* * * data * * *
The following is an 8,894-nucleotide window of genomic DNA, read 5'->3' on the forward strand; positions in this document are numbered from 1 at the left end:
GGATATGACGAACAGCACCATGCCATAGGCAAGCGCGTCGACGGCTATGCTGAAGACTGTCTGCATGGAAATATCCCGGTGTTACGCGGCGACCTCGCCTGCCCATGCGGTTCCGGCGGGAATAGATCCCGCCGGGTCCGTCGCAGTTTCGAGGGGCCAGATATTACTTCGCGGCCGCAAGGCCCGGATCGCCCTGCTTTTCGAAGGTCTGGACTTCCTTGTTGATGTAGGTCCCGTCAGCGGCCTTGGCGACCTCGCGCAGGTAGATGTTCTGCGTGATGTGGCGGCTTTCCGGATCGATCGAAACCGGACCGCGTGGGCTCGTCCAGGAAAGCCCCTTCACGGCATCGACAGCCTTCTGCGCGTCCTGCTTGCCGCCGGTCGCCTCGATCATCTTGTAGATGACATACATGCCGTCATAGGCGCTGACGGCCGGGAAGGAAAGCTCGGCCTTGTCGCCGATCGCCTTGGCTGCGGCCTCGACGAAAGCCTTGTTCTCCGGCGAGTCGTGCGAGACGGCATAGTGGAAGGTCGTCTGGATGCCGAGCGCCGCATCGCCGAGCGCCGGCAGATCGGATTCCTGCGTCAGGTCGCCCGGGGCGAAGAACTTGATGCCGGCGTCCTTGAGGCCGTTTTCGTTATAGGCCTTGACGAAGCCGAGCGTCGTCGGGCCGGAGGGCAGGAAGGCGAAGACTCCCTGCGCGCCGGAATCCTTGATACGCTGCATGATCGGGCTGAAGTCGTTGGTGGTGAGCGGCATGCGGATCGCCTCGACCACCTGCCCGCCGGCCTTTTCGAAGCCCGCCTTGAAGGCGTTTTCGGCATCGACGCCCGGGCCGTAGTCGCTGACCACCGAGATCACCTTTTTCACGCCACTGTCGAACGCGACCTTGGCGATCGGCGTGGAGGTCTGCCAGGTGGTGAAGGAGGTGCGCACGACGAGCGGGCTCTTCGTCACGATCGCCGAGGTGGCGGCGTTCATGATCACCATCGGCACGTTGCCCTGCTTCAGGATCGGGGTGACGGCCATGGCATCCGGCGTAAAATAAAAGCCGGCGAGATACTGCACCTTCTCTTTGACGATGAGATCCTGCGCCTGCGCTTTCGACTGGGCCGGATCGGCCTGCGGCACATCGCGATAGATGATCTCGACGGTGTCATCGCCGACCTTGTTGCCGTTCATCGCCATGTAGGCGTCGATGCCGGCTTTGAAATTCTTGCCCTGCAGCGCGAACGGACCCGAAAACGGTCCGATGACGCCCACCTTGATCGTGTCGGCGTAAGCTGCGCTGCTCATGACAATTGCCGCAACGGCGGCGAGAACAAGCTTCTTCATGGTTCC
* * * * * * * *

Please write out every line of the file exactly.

The following is an 8,894-nucleotide window of genomic DNA, read 5'->3' on the forward strand; positions in this document are numbered from 1 at the left end:
GGATATGACGAACAGCACCATGCCATAGGCAAGCGCGTCGACGGCTATGCTGAAGACTGTCTGCATGGAAATATCCCGGTGTTACGCGGCGACCTCGCCTGCCCATGCGGTTCCGGCGGGAATAGATCCCGCCGGGTCCGTCGCAGTTTCGAGGGGCCAGATATTACTTCGCGGCCGCAAGGCCCGGATCGCCCTGCTTTTCGAAGGTCTGGACTTCCTTGTTGATGTAGGTCCCGTCAGCGGCCTTGGCGACCTCGCGCAGGTAGATGTTCTGCGTGATGTGGCGGCTTTCCGGATCGATCGAAACCGGACCGCGTGGGCTCGTCCAGGAAAGCCCCTTCACGGCATCGACAGCCTTCTGCGCGTCCTGCTTGCCGCCGGTCGCCTCGATCATCTTGTAGATGACATACATGCCGTCATAGGCGCTGACGGCCGGGAAGGAAAGCTCGGCCTTGTCGCCGATCGCCTTGGCTGCGGCCTCGACGAAAGCCTTGTTCTCCGGCGAGTCGTGCGAGACGGCATAGTGGAAGGTCGTCTGGATGCCGAGCGCCGCATCGCCGAGCGCCGGCAGATCGGATTCCTGCGTCAGGTCGCCCGGGGCGAAGAACTTGATGCCGGCGTCCTTGAGGCCGTTTTCGTTATAGGCCTTGACGAAGCCGAGCGTCGTCGGGCCGGAGGGCAGGAAGGCGAAGACTCCCTGCGCGCCGGAATCCTTGATACGCTGCATGATCGGGCTGAAGTCGTTGGTGGTGAGCGGCATGCGGATCGCCTCGACCACCTGCCCGCCGGCCTTTTCGAAGCCCGCCTTGAAGGCGTTTTCGGCATCGACGCCCGGGCCGTAGTCGCTGACCACCGAGATCACCTTTTTCACGCCACTGTCGAACGCGACCTTGGCGATCGGCGTGGAGGTCTGCCAGGTGGTGAAGGAGGTGCGCACGACGAGCGGGCTCTTCGTCACGATCGCCGAGGTGGCGGCGTTCATGATCACCATCGGCACGTTGCCCTGCTTCAGGATCGGGGTGACGGCCATGGCATCCGGCGTAAAATAAAAGCCGGCGAGATACTGCACCTTCTCTTTGACGATGAGATCCTGCGCCTGCGCTTTCGACTGGGCCGGATCGGCCTGCGGCACATCGCGATAGATGATCTCGACGGTGTCATCGCCGACCTTGTTGCCGTTCATCGCCATGTAGGCGTCGATGCCGGCTTTGAAATTCTTGCCCTGCAGCGCGAACGGACCCGAAAACGGTCCGATGACGCCCACCTTGATCGTGTCGGCGTAAGCTGCGCTGCTCATGACAATTGCCGCAACGGCGGCGAGAACAAGCTTCTTCATGGTTCC